Office for the Prevention of Domestic Violence

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Law

Summary of New York State Domestic Violence and Related Laws by Subject (beginning from 1995)

Subject Categories

School/College Policies
Campus Sexual Assault and Interpersonal Violence - A.8244 Glick/S.5965 Lavalle

Requires all colleges to adopt a set of comprehensive procedures and guidelines to combat sexual assault, intimate partner violence and stalking on college and university campuses statewide. In addition to required prevention and response policies and procedures, the “Enough is Enough” law includes a uniform definition of affirmative consent for sexual activity, a statewide reporting amnesty policy, confidentiality provisions and expanded access to law enforcement, to help ensure the safety of all students attending colleges in New York State.

Signed: July 7, 2015 Chapter 76

Effective: October 5, 2015; provisions requiring campus climate assessments and annual reporting of aggregate data to the State Department of Education take effect on July 7, 2016

Amends: Education Law by creating a new Article 129-B (§§6439 – 6449); Civil Practice Laws & Rules R3016, CPLR; Executive Law by adding a new §232

Campus Crime Reporting – A.2089-B Braunstein/S.2753-B Marchione

Require colleges and universities to notify appropriate law enforcement within 24 hours of a report of a violent felony or a report that a student who resides in housing owned or operated by the school is missing.  The bill was signed into law with an agreement that the legislature will pass an amendment next session to clarify that sexual assault victims will retain their right, under federal law, to decide whether or not to report the crime to law enforcement.

Signed: December 17, 2014 Chapter 486  (Approval Memo No. 14)

Effective:  December 17, 2014

Amends:  Education Law §§355(17); 6206(15)(a); 6306(8-a)(a); 6434(1)

Student Cyberbullying Prevention  (A.10712 O’Donnell/S.7740 Saland)

Requires school districts to establish policies and procedures to respond to cyberbullying, harassment, bullying and discrimination.  The new law provides a detailed definition of cyberbullying that includes the use of electronic communication, either on or off school property, to intimidate, threaten or abuse another student. Districts must designate a school official to investigate reports made by students or parents, notify law enforcement, where appropriate, and take prompt responsive action.  Schools must develop a bullying prevention strategy, advise all school community members of the school's policies and post the policies on the school's website. The law also establishes training requirements for current and new school employees on harassment, cyber/bullying and discrimination.

Signed: 2012 Chapter 102

Effective: July1, 2013  

Amends:  Education Law §§11(7); adds a new 11(8); amends 12(1); 13; 14; 15; 16; 801-a

Student Access to Campus Crime Statistics  (A.8511-A Tokasz/S.396-A Lavalle)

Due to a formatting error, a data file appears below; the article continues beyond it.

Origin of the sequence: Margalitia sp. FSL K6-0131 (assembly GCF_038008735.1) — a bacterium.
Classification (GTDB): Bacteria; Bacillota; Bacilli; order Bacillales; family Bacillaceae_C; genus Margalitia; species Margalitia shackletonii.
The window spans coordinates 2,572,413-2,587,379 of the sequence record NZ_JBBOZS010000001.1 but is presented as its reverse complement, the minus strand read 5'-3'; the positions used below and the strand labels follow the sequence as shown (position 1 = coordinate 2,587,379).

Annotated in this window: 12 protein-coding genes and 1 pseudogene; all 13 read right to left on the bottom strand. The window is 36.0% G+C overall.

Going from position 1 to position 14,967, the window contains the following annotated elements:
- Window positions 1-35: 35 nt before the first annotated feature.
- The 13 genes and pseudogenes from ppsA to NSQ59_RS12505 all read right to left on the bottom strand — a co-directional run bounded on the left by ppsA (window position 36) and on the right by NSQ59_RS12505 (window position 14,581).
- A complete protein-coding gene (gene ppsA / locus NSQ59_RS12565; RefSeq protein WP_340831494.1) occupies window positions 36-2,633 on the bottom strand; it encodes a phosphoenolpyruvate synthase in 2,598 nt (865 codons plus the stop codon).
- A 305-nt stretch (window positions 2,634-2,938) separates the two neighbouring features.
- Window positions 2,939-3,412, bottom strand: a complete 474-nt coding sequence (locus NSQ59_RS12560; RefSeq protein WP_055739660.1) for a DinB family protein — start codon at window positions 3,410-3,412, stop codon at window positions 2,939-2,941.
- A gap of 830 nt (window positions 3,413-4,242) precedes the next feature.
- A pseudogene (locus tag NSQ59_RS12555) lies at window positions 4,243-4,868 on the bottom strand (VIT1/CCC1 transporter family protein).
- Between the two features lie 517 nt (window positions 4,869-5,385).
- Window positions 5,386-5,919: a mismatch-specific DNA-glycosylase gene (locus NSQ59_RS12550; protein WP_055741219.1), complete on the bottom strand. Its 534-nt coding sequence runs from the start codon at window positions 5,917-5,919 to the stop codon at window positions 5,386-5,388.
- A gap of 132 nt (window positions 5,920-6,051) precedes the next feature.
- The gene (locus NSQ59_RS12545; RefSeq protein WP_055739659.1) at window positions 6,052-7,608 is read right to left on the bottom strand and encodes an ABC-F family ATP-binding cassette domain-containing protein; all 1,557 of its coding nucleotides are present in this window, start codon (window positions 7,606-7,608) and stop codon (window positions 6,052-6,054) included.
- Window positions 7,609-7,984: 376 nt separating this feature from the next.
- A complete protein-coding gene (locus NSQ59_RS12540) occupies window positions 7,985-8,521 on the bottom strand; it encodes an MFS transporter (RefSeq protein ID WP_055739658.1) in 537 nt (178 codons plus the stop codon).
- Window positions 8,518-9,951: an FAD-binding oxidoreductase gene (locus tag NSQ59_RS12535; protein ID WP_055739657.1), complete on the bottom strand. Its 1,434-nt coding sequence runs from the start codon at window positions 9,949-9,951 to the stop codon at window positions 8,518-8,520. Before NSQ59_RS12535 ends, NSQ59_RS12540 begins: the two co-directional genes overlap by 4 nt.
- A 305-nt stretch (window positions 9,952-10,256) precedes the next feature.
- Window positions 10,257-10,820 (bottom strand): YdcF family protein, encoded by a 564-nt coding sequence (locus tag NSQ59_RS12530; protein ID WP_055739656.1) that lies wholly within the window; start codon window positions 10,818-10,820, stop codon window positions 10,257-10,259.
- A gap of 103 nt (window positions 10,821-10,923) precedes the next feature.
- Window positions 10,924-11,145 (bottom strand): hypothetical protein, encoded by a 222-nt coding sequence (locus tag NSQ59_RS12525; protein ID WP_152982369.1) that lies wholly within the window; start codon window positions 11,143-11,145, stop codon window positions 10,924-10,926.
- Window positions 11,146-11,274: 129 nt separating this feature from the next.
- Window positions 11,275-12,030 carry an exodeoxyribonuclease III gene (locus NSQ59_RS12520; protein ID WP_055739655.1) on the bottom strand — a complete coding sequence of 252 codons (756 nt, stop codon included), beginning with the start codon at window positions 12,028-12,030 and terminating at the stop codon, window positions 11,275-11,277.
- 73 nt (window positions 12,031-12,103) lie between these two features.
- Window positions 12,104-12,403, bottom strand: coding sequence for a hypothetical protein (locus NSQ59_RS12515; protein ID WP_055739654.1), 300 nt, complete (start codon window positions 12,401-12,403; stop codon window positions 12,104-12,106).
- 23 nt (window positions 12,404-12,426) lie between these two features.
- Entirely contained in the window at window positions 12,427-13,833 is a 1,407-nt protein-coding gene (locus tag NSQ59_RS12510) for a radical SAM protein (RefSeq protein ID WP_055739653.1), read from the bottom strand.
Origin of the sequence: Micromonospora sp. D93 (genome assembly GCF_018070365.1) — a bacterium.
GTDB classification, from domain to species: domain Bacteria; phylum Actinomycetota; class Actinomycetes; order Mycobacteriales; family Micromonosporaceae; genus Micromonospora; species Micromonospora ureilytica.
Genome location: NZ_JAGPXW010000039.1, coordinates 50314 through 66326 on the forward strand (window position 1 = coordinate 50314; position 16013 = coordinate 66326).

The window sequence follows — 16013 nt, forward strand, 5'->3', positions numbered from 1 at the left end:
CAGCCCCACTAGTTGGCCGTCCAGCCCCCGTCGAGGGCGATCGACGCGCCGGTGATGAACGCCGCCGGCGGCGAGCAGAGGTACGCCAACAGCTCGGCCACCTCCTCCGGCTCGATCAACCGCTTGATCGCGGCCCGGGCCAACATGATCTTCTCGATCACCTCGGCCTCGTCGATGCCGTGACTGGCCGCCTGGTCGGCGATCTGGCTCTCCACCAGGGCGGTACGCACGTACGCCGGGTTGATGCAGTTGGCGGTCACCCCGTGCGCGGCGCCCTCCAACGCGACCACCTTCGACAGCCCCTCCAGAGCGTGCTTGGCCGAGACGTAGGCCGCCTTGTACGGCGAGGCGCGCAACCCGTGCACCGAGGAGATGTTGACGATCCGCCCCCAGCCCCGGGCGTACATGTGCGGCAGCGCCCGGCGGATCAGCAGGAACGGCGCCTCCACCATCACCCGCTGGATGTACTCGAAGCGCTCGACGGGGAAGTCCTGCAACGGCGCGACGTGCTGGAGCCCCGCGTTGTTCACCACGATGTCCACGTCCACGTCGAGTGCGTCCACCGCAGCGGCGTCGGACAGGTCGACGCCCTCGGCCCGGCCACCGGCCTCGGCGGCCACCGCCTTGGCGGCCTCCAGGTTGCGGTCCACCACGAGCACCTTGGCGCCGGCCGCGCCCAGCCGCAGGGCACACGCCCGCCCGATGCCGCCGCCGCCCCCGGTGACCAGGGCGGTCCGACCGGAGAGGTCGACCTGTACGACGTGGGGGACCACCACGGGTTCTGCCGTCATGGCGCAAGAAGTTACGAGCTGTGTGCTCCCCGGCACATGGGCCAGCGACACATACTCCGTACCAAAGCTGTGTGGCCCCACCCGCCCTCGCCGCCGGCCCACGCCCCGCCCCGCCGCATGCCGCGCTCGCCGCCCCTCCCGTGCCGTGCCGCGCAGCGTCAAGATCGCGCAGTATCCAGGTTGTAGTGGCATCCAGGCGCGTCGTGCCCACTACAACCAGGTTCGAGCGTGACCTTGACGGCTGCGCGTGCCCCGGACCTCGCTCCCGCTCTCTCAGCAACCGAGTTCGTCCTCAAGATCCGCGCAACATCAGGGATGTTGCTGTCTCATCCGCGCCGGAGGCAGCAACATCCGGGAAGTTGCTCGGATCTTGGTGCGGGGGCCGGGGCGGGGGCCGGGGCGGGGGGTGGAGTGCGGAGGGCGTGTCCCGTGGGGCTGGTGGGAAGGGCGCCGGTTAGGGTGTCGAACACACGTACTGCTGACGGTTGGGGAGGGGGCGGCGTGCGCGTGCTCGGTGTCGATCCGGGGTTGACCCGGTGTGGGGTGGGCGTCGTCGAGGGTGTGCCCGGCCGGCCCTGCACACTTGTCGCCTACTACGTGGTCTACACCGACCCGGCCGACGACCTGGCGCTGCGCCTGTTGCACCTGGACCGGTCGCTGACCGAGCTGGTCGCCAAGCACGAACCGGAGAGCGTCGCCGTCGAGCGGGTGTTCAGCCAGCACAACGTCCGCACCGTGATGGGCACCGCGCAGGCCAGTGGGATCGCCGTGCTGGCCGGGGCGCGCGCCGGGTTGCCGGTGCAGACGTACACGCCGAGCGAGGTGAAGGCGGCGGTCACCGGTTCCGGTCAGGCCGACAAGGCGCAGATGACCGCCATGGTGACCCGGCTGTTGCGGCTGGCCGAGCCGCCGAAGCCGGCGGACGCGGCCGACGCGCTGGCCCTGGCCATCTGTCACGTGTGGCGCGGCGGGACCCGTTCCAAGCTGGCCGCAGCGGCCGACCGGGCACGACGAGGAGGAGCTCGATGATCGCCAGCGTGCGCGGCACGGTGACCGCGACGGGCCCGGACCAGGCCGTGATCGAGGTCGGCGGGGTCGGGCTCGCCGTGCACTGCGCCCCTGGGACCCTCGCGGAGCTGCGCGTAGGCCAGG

Requires any NYS college that receives state aid to inform students and prospective students on how to access campus crime statistics, including partner offenses, sexual assaults, etc. These crimes are now reported to the US Department of Education (as required by the Jeanne Cleary Disclosure of Campus Security Policy and Campus Crime Statistics Act).

Signed: 2003 Chapter 597

Effective: July 1, 2004

Amends:  Education Law Article 129-A

General Municipal Law §§209-aa(1) and (2)

Safe Schools Against Violence in Education Act  (A.6899-D Sanders/S.8236 Morahan)

Enacts Project SAVE, the Safe Schools Against Violence in Education Act to promote safer, more effective learning environments in New York’s schools by providing for codes of conduct on school property, school safety plans, protection of school employees and a uniform violent incident reporting system. Requires the State Education Department to develop an interpersonal violence prevention education package for grades K - 12.

Signed: 2000 Chapter 181

Effective: November 1, 2000 (several sections take effect on other dates)

Amends:  Education Law §§112; 305(7); 801-a; 804(4); 2801; 2801-a; 2802; 2814; 3004(3);

3028-c; 3214; 3604(8)

Penal Law §120.05(9)

Criminal Procedure Law §§380.90; 720.35(2); 720.35(3)

Family Court Act §§301.2(17); 380.1(3); 353.3(7); 355.5(7)(c) and (d)

Executive Law §510-a(3)

NYS Colleges Address Domestic Violence/Stalking  (A.2714 Glick/S.2296 Stavisky)

Requires NYS colleges to address domestic violence and stalking by providing incoming students with information on prevention, laws, penalties and the college’s response to any incidents or offenses, including assistance for victims.  The bill also requires a review of campus policies and procedures for educating the school community, including personnel, on reporting of incidents during investigations, referring complaints to proper authorities and counseling victims.

Signed: 2009 Chapter 13

Effective:  April 7, 2009

Amends:  Education Law §§6431(3); 6432      

SUNY Police Officer Authority  (A.7647-B Canestrari/S.4595-A Saland)

Provides campus police officers appointed by the State University of New York with the powers of police officers, including mandatory arrest authority in family offense cases.

Signed: 1998 Chapter 424

Effective: January 1, 1999

Amends: Criminal Procedure Law §§1.20(34); 1.20(34-a); 1.20(34-d); 2.10(14); 120.10; 120.50; 120.60

Criminal Procedure Law §§120.80(4)(2) and (3) – previously held to be unconstitutional (can’t enter person’s home to arrest without  a warrant) in Payton v. NY; 445; U.S. 573 (1980)

Criminal Procedure Law §§120.90; 690.25(3); 690.35(4)(b); 690.40(2); 690.45(3) and (7);

690.50(1)-(6); 690.55(1)(b)

Education Law §§355(2)(1); 360(4)

Personal Property Law §§252(1); 258